Midnight Saturday night moon light presented me with a big problem.
As we drove home late last Saturday night I saw the moonlit glint of a row of freshly-planted galvanized fence posts appear. These posts were between lots owned by me and my longtime adjoining neighbor in the Basin City Industrial Park area.
Or I should say they were supposed to be between the two lots. I was instantly pretty sure they were 10 or 12 feet inside my lot, even in the darkness. 20 or 30 years ago I kinda knew where I thought the boundary was, somewhere close to the power pole shown in the foreground.
I was filled with dread. This neighbor speaks poquito English, is almost as old as I and is even balder. Just like me, he tries to do a lot of the work by himself. I knew if his new metal posts were cemented in the wrong spot, he was going to have to dig them all up, dig new holes in the correct spots and replant the posts. Not an easy job.
I’ve never locked horns with this guy but I figured this was about to change. I almost hoped I was wrong in my assumption of the property line just so I could avoid the confrontation.
But it wasn’t something I could overlook. I grabbed my long-distance tape and my short-fused wife and we went a’measuring.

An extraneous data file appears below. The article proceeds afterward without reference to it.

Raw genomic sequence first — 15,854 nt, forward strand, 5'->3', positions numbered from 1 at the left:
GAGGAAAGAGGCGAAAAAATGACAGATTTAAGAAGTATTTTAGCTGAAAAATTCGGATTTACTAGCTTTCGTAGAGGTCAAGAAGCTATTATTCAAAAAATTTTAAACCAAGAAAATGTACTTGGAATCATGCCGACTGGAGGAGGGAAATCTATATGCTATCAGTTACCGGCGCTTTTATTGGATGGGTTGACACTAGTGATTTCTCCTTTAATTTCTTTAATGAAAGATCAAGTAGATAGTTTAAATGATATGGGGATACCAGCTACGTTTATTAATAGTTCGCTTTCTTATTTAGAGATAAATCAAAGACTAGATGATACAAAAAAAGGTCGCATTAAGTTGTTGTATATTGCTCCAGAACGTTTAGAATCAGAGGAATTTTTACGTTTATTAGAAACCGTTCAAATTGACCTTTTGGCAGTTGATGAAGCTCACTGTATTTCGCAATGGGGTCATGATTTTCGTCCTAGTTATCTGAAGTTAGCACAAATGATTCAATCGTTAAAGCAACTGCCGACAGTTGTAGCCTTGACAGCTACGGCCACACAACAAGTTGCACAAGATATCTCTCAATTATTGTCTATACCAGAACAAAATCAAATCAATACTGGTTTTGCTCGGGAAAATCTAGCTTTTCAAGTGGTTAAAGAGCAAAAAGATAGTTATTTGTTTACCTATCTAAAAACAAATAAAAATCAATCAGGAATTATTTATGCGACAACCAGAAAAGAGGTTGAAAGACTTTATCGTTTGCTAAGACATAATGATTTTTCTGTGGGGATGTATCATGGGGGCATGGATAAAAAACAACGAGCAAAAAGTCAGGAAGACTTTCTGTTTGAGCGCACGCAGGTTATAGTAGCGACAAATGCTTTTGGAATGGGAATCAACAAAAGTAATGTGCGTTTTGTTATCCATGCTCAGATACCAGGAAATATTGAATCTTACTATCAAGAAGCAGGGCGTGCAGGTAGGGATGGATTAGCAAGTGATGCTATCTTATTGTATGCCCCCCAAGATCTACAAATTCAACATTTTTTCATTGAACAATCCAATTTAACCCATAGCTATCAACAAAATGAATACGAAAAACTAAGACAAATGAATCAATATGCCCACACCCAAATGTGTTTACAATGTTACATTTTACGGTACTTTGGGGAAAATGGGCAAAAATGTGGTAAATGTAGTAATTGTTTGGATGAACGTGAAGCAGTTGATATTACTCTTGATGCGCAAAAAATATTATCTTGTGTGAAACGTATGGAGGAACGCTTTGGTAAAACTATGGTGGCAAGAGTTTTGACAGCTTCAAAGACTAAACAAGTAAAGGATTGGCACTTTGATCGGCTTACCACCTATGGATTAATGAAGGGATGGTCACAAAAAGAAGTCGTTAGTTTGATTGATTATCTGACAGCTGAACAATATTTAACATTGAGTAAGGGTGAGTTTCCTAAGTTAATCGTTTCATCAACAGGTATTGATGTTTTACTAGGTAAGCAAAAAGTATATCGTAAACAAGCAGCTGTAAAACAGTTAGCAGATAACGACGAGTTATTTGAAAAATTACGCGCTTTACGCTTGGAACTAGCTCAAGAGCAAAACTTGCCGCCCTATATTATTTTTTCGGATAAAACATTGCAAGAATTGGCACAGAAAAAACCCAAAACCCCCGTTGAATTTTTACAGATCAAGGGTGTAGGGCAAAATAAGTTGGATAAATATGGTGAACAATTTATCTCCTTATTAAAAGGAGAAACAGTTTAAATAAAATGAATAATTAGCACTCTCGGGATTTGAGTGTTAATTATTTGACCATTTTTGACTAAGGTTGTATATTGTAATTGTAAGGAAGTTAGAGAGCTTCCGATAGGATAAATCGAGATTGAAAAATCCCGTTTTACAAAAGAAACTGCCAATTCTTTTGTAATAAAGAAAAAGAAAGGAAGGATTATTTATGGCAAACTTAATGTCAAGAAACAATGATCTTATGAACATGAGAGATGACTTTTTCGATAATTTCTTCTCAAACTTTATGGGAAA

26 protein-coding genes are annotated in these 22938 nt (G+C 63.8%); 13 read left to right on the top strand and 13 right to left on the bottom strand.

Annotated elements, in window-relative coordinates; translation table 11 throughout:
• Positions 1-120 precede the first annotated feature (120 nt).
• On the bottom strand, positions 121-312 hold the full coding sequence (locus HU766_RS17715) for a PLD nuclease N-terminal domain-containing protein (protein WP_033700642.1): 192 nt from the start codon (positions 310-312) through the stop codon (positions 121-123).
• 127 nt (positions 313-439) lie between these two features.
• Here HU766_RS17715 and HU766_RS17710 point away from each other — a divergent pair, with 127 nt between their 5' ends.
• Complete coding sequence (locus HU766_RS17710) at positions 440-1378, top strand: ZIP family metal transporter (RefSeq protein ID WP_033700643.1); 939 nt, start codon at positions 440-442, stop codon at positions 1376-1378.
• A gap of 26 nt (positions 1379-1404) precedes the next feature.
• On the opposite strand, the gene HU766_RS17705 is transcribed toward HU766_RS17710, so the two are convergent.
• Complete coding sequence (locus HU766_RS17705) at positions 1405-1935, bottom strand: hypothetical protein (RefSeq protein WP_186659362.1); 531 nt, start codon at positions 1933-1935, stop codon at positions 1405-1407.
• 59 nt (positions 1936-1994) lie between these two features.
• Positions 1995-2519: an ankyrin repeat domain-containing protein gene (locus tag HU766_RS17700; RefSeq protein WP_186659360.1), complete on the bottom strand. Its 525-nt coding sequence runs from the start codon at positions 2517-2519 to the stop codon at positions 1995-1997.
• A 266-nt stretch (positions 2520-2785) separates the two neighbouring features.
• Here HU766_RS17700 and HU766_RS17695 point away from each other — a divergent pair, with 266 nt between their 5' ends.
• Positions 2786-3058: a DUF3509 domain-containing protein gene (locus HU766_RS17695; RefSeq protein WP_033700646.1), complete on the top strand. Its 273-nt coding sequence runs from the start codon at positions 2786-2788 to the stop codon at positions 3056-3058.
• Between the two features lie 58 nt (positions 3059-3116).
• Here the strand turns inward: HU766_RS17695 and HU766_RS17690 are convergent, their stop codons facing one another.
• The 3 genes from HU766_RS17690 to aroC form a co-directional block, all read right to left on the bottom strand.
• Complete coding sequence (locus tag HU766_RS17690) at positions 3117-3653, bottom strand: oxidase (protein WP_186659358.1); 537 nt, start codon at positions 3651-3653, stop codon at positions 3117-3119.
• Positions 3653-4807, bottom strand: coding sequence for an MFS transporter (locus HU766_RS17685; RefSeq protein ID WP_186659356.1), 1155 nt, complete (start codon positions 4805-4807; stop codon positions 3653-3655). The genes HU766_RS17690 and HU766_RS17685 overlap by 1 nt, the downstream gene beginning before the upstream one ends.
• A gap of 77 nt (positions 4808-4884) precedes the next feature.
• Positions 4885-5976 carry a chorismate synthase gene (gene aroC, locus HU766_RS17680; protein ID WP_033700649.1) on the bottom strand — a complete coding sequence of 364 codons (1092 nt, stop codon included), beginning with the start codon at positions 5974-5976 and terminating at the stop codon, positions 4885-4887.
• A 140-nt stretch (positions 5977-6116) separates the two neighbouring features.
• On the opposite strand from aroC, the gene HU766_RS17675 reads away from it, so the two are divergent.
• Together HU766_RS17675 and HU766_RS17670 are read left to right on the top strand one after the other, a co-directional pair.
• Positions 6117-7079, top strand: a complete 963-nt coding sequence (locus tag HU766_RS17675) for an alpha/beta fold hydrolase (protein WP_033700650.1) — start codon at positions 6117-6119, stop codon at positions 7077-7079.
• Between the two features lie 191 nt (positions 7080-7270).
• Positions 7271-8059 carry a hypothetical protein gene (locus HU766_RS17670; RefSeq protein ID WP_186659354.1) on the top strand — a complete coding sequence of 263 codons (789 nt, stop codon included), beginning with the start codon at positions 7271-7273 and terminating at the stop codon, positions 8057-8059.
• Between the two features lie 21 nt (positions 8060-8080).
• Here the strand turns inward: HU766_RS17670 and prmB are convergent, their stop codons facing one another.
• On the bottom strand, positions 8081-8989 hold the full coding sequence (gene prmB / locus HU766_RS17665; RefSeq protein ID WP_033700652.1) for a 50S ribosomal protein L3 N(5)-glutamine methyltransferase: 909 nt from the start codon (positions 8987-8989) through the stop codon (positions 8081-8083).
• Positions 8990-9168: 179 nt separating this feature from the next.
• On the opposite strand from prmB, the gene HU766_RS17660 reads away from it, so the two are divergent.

(In the interest of full disclosure, I’m actually the dynamite stick with the once-in-a-while short fuse. She’s the being with the longer fuse and even far longer long-suffering.)
Michele struggles just a bit when it comes to doing man-jobs that she has never done before but when I absolutely insist, she unwillingly tries to assist. This is especially true when doing man-jobs in the dark.
I’ll skip the hilarious and vexing property-surveying exercise we experienced that night. But at this point I’m wondering if the after-hours survey party has anything to do with the late and cold dinners I’ve had every night since.
Bottom line, his posts were in the wrong place. All 24 of them. The correct line is shown in yellow in the picture above.
If I didn’t set things straight immediately and left the poles in place, at some future date he would assume ownership of the extended ground his fence was marking.
The land isn’t worth that much right now but if MicroSoft or General Motors moved in and started buying up ground, I would be out a bundle. I did some quick calculations and figured out that this little slice of soon-to-be-disputed ground would be worth approximately 2.3 billion dollars.
This was the point when it dawned on me that I absolutely had to talk to him. I feared his reaction because of the great amount of extra work this was going to saddle him with. I worried about my personal safety and thought about at least taking my paintball gun with me.
To my surprise, he was fine. Agreeable. Amiable. He said he had gone by the stakes the old owner of the property had planted before he bought it.
He helped me measure both ends of the property and happily drove stakes into the new boundaries. I apologized about all the wasted work I was causing him but he kept saying “No problemo. It’s ok.”
He was fine with the 2 or 3 days of hard labor I had just handed him. Because of MicroSoft and General Motors, I was very grateful he was so agreeable.
Many people, myself included, would have responded on a bright red scale far in excess of what he did. Santiago is a fine human being, a fine man and a good example. I would do well to be more like Santiago.
I just hope my measurements are right.
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